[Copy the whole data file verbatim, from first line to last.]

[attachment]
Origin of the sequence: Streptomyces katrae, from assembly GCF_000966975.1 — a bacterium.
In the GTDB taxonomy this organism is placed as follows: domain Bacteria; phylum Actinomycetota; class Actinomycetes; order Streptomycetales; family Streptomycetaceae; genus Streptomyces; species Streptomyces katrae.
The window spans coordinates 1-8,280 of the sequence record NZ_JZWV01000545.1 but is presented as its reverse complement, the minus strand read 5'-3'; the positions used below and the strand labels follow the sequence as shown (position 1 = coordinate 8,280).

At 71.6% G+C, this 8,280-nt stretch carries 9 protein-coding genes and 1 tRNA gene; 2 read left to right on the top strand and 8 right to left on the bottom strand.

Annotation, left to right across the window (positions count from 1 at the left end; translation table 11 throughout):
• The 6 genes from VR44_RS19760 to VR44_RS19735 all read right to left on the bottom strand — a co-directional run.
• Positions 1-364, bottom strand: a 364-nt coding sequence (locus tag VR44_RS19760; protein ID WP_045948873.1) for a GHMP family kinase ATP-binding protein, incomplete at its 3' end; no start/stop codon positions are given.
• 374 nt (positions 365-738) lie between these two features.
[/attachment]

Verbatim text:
Origin of the sequence: Streptomyces katrae, from assembly GCF_000966975.1 — a bacterium.
In the GTDB taxonomy this organism is placed as follows: domain Bacteria; phylum Actinomycetota; class Actinomycetes; order Streptomycetales; family Streptomycetaceae; genus Streptomyces; species Streptomyces katrae.
The window spans coordinates 1-8,280 of the sequence record NZ_JZWV01000545.1 but is presented as its reverse complement, the minus strand read 5'-3'; the positions used below and the strand labels follow the sequence as shown (position 1 = coordinate 8,280).

At 71.6% G+C, this 8,280-nt stretch carries 9 protein-coding genes and 1 tRNA gene; 2 read left to right on the top strand and 8 right to left on the bottom strand.

Annotation, left to right across the window (positions count from 1 at the left end; translation table 11 throughout):
• The 6 genes from VR44_RS19760 to VR44_RS19735 all read right to left on the bottom strand — a co-directional run.
• Positions 1-364, bottom strand: a 364-nt coding sequence (locus tag VR44_RS19760; protein ID WP_045948873.1) for a GHMP family kinase ATP-binding protein, incomplete at its 3' end; no start/stop codon positions are given.
• 374 nt (positions 365-738) lie between these two features.